Finally, we need to set Patient Goals– Reality eventually collides with the dream that has been thrust upon you. Create your own dreams. Set goals before you start so you know what success and failure look like when you get there. We need to define Own Measurement System. This requires that we Value Action. Stop reading my book and see what comes next. Experience builds confidence.

Question: Which of the bands do you think are the hardest to internalize intellectually? Which are the hardest to put into practice?

Answer: The hardest ones are to set patient goals and define your own measurement system. There is a lot of pressure in our society on success. We are all addicted to achievement. We need to pause and be thankful for what we have today. We need to lower the bar a bit because there is always someone that is going to be richer, smarter or better looking than you. We need to downsize our dreams. In this, we can begin to define our own brand of success – not someone else's.

First, we need to set patient, interim goals. I remember when I asked my Zen master when I first began mediating, how long I should mediate for- 15 minutes, half hour or an hour each day? He said that I should try it for a minute for each day for the next few months. If I was successful, I should go to two minutes. This is where I learned when striving for new goals, what we important in the climb was not even to get a foothold. Get a toehold…if you can get some progress toward your goal, you have a better chance of achieving it in the long run.

We also need to strive for minimal achievement. We need to focus on being good at a few things and focus on doing one thing well at a time. This is so difficult in a society of multi- tasking which is really ineffective. There is tremendous power through focus.

Question: You talk in the second chapter of the book about you fascination with One Hit Wonders? I thought being a one hit wonder was a bad thing and how does it relate?

Answer: What happens if you go out there and only hit that big success one time like those one hit wonders? Remember, it doesn't matter how many times you fail. It doesn't matter how many times you almost get it right. No one is going to know or care about your failures, and neither should you. All that matters in business is that you get it right once. Wayne Gretzky said that “You miss 100 percent of the shots you don’t take.” We can’t get caught up in the failures. It only matters that we met our success requirements that one time. When things go bad, we can think back to perhaps that one time where the planets aligned, and we got to the goal line.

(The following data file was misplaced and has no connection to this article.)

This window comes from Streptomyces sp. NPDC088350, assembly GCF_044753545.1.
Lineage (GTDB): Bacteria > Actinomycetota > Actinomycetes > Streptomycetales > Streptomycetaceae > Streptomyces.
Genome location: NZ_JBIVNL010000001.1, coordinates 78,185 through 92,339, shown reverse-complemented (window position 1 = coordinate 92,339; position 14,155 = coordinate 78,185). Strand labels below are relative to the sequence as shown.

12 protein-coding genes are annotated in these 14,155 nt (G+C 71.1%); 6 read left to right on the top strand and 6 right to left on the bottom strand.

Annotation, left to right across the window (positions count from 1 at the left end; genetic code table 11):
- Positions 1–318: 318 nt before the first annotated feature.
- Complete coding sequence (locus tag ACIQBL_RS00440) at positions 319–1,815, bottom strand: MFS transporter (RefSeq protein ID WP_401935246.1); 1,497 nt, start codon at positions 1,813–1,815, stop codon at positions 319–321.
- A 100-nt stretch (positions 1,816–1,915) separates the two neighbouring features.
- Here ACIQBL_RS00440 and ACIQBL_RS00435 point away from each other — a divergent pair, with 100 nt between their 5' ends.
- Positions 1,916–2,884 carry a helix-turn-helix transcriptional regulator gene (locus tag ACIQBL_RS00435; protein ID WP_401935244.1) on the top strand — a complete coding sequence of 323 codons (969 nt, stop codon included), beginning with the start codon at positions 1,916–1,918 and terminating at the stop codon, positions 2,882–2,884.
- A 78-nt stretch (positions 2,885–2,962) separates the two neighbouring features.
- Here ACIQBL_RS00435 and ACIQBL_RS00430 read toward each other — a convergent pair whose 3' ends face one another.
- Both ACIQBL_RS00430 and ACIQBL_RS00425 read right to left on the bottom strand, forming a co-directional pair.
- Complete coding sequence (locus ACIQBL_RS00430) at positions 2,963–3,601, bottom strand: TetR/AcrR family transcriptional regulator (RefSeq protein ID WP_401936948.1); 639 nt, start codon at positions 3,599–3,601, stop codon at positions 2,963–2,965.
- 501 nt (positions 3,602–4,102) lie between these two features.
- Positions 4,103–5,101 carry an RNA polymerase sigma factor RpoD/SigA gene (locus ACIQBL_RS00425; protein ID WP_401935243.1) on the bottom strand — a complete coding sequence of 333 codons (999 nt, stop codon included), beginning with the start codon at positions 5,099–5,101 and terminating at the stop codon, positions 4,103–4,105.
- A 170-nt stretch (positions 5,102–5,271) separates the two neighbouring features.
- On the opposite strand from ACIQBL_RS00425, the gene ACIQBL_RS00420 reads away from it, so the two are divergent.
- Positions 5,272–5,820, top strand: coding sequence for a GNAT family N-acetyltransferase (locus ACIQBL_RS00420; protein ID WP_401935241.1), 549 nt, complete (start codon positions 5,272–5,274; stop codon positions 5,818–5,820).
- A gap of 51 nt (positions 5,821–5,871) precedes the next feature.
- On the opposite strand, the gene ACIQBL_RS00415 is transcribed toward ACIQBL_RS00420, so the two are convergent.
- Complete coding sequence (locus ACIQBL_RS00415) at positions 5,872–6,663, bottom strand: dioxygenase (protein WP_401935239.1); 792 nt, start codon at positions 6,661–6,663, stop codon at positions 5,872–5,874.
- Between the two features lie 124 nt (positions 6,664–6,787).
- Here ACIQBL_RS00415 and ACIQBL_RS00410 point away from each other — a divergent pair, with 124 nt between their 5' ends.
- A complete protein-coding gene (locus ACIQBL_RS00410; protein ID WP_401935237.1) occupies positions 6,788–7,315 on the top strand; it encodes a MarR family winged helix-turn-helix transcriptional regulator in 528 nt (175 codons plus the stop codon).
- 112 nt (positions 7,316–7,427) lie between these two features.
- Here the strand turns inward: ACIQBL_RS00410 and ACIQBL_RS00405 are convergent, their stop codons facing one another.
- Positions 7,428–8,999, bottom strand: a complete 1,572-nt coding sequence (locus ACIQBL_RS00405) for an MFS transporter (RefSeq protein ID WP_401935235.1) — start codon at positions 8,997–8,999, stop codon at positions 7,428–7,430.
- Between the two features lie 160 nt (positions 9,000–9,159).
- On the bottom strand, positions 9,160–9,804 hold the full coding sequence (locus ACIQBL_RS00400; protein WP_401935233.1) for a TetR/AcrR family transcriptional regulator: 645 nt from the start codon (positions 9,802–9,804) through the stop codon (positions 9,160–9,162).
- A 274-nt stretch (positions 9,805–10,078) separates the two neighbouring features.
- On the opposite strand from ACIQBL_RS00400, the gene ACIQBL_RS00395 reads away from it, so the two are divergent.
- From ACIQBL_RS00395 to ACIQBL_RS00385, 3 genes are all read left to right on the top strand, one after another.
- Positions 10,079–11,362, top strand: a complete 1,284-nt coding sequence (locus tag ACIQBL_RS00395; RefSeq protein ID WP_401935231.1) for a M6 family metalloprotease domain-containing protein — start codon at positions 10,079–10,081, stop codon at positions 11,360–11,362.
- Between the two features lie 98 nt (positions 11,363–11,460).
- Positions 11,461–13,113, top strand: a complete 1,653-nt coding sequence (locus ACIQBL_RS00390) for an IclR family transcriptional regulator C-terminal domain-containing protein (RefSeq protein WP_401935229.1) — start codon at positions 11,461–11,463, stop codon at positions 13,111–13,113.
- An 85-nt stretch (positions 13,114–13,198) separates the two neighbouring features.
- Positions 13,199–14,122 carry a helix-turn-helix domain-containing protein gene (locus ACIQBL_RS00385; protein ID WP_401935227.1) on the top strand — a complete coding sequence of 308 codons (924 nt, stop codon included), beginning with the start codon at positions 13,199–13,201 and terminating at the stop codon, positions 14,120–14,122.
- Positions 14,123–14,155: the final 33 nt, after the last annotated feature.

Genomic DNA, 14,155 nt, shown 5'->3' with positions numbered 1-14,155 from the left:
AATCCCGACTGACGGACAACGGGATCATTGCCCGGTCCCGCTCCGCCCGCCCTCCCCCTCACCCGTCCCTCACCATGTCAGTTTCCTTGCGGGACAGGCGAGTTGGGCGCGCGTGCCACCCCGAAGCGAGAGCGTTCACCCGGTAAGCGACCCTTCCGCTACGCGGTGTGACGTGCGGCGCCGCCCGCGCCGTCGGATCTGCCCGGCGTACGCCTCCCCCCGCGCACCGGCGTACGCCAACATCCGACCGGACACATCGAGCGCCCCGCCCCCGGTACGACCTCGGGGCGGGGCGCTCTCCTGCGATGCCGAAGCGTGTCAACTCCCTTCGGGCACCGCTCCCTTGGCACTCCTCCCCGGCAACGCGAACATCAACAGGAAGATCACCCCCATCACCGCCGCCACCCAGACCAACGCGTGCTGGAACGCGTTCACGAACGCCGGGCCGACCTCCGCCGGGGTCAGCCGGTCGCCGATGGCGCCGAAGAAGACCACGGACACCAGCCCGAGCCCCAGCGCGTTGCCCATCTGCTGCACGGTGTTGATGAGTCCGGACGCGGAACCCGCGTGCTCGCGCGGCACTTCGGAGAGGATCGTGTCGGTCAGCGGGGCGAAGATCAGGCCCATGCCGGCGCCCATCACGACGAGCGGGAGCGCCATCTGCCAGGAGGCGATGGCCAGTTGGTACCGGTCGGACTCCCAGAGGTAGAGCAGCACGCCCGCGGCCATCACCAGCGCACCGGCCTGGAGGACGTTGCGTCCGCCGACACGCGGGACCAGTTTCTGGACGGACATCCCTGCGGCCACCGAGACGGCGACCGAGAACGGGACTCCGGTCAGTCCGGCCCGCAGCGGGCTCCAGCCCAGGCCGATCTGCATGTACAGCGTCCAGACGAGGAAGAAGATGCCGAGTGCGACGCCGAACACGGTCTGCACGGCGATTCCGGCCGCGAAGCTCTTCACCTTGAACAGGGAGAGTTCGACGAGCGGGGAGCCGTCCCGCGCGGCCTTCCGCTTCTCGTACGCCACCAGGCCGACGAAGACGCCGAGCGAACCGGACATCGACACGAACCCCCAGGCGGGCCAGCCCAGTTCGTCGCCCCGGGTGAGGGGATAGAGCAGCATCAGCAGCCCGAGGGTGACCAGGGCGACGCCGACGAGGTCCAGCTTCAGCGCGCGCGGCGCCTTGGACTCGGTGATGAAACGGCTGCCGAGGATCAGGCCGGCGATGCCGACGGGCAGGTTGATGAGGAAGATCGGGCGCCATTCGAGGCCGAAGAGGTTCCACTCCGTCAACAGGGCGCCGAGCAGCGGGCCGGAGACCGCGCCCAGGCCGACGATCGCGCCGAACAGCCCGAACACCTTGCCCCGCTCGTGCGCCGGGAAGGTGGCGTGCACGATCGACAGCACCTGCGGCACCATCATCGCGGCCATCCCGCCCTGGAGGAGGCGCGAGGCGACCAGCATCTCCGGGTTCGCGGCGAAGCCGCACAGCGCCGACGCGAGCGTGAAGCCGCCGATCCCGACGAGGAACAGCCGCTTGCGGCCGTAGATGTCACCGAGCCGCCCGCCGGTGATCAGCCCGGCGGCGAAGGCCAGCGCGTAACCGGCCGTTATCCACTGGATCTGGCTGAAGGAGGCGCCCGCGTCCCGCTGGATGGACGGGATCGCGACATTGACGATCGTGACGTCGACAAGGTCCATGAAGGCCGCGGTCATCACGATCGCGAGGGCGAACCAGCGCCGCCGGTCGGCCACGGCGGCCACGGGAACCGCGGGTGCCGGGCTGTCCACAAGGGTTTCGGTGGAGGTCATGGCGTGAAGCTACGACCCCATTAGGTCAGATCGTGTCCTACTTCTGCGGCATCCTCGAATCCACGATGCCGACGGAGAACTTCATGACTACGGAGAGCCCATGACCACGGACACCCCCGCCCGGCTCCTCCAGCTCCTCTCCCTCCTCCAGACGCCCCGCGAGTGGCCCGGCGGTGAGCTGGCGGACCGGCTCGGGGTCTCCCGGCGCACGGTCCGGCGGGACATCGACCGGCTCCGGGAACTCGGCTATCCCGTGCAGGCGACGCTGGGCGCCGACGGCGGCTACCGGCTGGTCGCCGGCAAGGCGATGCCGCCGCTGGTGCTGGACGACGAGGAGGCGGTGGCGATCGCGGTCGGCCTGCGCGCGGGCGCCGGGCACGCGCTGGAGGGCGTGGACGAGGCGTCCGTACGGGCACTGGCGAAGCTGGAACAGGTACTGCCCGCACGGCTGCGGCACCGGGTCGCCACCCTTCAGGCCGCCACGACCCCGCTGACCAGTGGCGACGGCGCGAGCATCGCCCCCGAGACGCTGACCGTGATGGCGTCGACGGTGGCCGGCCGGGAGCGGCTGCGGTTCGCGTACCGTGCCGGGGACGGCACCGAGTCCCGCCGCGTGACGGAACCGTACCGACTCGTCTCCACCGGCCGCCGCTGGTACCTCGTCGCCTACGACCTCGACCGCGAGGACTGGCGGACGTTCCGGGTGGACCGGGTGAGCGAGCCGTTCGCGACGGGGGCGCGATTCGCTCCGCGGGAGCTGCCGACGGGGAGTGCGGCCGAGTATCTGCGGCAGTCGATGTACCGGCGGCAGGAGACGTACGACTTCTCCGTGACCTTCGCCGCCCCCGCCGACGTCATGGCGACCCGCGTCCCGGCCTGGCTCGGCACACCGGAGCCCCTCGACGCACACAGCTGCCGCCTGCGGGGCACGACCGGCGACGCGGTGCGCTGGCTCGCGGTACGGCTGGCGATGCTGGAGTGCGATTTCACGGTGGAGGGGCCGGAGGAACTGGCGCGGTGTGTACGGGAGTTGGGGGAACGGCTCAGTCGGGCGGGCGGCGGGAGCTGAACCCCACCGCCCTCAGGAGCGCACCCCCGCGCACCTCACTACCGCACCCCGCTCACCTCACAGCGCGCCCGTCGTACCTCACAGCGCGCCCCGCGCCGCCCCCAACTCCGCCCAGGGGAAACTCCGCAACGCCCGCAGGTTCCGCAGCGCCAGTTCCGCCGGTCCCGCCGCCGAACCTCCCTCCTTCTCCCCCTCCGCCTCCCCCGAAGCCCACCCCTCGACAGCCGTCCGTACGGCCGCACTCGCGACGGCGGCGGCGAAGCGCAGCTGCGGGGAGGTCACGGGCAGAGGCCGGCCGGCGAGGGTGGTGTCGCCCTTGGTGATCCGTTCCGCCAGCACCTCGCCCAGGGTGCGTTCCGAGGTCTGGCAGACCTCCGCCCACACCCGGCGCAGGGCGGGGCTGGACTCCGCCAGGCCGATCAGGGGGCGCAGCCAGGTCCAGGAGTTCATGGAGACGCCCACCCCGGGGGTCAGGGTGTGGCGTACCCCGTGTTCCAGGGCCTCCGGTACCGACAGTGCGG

With true business confidence, we can look back a single success and enjoy it for what it was. Maybe there is only one success on a particular path. We may need to bounce to an entirely different path to get another success. The complete answer to this puzzle can’t be known until the end of our lives. The order of successes and failures does not diminish the high point. Hitting it once can help root a sense of business confidence that will carry through whether the rest of the path is filled with failure, success, or a mix of both. It will give us the resiliency spring to bounce through the rest of our business lives.

Question: Who are the most interesting people you interviewed for this book?

Answer: They are all interesting. But one that stands out for me is Brett Farmiloe. Here is a guy that graduates college and decides that he will travel around the country in a Pursue the Passion Tour to discover what really makes people tick. There is also Scott Jordan, who left being a lawyer and started Scottevest to carry all those gadgets in pockets we didn’t have! He actually now has a clothing line that really is second to none if you travel so much like I do.

Question: There's a lot in this book. In the span of a page and a half you cover IBM's F.U.D., Escape from Cubicle Nation (a fave of mine), and the 'prevent defense'. If I only have an hour to spend with the material, what would you suggest (aside from learning to speed read beforehand)?